Gregg Popovich respects 'courage' of athletes protesting national anthem


Gregg Popovich doesn't always like to talk — just ask any reporter. But when he does decide to share his opinion in more than one-word bursts, it's always worth listening to what he has to say.

As part of Spurs media day, the legendary coach addressed the growing number of athletes following Colin Kaepernick's lead in protesting the national anthem. He said something more thoughtful than whatever it is you're going to hear during Monday night's presidential debate.

PHOTOS: National anthem protests around sports

"I absolutely understand why they’re doing what they’re doing, and I respect their courage for what they’ve done," Popovich said via the San Antonio Express-News. "The question is whether it will do any good or not because it seems that change really seems to happen through political pressure, no matter how you look at it. Whether it’s Dr. [Martin Luther] King getting large groups together and boycotting buses, or what’s happened in Carolina with the NBA and other organizations pulling events to make it known what’s going on.

"But I think the important thing that Kaepernick and others have done is to keep it in the conversation. When’s the last time you heard the name Michael Brown? With our 24/7 news, things seem to drift. We’re all trying to just exist and survive."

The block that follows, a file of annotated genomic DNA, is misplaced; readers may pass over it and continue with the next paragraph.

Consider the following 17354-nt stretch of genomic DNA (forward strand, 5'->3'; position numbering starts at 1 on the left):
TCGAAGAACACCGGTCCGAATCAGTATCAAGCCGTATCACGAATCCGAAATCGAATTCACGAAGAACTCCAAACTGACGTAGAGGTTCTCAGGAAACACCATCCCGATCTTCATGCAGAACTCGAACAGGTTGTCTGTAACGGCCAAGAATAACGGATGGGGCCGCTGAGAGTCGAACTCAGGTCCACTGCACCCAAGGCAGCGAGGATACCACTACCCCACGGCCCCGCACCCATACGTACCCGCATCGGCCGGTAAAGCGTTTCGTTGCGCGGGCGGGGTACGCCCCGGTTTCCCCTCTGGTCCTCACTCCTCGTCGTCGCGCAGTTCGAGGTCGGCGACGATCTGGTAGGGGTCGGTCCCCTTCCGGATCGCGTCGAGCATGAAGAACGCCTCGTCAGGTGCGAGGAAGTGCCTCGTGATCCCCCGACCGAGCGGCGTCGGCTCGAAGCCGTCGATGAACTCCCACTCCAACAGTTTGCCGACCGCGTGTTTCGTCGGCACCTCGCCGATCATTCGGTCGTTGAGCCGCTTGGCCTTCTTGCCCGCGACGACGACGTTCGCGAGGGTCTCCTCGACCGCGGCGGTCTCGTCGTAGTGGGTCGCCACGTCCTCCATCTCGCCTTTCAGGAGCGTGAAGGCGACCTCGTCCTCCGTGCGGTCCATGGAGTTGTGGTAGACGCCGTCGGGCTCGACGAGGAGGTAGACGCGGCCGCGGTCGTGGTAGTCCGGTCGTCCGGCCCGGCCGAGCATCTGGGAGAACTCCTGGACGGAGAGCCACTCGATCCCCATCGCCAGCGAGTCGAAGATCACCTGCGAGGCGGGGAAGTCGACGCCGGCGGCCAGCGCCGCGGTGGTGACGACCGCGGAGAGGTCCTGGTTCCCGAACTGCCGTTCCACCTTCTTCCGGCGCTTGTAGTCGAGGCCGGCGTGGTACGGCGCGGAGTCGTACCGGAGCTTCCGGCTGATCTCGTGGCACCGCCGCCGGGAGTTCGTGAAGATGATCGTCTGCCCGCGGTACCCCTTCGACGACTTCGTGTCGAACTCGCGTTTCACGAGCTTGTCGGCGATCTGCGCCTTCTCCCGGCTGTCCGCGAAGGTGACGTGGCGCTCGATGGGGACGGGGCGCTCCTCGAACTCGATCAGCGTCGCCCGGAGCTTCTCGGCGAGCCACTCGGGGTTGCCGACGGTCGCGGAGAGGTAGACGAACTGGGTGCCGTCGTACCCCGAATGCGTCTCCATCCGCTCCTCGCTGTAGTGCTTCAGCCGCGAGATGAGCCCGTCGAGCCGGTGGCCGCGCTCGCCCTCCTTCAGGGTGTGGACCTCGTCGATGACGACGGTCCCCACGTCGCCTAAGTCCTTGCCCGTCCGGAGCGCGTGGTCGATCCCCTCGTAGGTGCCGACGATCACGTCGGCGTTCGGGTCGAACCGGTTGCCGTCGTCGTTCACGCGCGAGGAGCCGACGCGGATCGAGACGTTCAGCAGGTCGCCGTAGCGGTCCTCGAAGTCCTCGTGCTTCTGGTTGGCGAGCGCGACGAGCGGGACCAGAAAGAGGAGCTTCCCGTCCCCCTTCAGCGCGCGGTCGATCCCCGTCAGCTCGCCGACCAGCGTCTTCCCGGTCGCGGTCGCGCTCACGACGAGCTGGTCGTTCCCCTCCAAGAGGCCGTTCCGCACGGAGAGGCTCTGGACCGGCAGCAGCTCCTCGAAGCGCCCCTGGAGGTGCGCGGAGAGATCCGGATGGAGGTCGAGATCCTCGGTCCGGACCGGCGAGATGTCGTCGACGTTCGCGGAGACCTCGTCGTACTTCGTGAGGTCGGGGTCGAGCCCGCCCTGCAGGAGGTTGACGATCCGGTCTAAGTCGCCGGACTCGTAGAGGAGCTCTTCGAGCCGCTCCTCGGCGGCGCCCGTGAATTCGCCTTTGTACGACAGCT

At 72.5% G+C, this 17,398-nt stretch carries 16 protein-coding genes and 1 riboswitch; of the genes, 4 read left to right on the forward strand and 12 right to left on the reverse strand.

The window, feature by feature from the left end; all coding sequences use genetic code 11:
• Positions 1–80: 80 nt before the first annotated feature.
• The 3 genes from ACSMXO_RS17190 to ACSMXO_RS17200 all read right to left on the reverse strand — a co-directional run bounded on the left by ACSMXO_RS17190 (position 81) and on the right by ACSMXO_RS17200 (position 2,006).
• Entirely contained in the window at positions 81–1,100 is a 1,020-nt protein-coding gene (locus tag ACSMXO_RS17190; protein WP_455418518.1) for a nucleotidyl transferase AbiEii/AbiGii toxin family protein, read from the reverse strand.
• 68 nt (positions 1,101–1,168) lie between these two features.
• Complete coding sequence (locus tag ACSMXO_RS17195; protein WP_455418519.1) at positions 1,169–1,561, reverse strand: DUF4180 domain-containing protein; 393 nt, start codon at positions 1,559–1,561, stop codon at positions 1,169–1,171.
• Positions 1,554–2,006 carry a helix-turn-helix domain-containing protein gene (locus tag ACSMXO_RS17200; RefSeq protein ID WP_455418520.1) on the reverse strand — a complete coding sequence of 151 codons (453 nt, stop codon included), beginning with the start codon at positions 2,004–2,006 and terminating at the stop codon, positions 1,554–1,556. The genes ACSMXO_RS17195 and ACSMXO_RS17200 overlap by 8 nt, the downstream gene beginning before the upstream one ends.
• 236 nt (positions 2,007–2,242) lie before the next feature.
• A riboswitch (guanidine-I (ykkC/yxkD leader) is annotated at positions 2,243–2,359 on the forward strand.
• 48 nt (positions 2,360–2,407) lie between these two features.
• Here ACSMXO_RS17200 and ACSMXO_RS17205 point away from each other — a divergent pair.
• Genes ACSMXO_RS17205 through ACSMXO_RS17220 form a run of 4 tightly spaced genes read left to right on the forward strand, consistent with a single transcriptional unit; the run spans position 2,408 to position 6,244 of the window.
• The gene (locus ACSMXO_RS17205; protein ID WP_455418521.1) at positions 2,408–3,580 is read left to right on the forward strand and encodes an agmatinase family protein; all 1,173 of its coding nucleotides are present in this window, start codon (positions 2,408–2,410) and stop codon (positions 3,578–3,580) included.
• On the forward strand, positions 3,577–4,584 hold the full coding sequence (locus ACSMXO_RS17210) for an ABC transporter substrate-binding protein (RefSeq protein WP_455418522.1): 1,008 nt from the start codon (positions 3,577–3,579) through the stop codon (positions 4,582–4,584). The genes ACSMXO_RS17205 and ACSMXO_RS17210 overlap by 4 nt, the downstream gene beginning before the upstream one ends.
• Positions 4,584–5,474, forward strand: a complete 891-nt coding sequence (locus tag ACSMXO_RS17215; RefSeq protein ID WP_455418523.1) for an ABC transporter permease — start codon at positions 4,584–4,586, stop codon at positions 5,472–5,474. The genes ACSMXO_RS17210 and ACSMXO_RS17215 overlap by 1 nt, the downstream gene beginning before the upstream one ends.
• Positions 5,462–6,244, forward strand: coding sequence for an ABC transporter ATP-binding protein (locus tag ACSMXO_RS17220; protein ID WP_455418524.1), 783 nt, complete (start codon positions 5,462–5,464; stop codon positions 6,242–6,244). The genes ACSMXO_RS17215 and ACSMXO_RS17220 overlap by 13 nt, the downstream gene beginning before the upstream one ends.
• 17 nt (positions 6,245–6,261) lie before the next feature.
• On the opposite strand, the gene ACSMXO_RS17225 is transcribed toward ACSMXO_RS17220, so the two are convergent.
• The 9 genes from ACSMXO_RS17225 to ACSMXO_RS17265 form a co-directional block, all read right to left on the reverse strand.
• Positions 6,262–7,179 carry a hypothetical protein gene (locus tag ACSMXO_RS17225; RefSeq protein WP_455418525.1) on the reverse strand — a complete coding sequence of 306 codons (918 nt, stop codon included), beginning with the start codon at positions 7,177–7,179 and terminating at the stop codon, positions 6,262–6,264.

Popovich has a

unique perspective in that he sees through the lens of someone in the professional sports world and someone with a military background. He served five years in the Air Force and once considered a career with the Central Intelligence Agency. Yet he displayed empathy in acknowledging his life experiences are much different from those in the African-American community.

"I don’t think a condemnation of any sort of act should happen until it’s thought out," Popovich said. "For instance, with Kaepernick, a pretty good group of people immediately thought he was disrespecting the military. It had nothing to do with his protest. In fact, he was able to do what he did because of what the military does for us.

"Most thinking people understand that, but there’s always going to be an element that wants to jump on a bandwagon, and that’s what’s unfortunate about our country. It’s gotten to a point where the civility and the level of discourse is basically in the gutter."

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In terms of his own team, Popovich said Spurs players can make their own personal decisions and won't punish them because that would be "ignorant."

When you are this insightful about a complex social issue, basketball must be pretty easy.

Check out Popovich's full responses over at the San Antonio Express-News.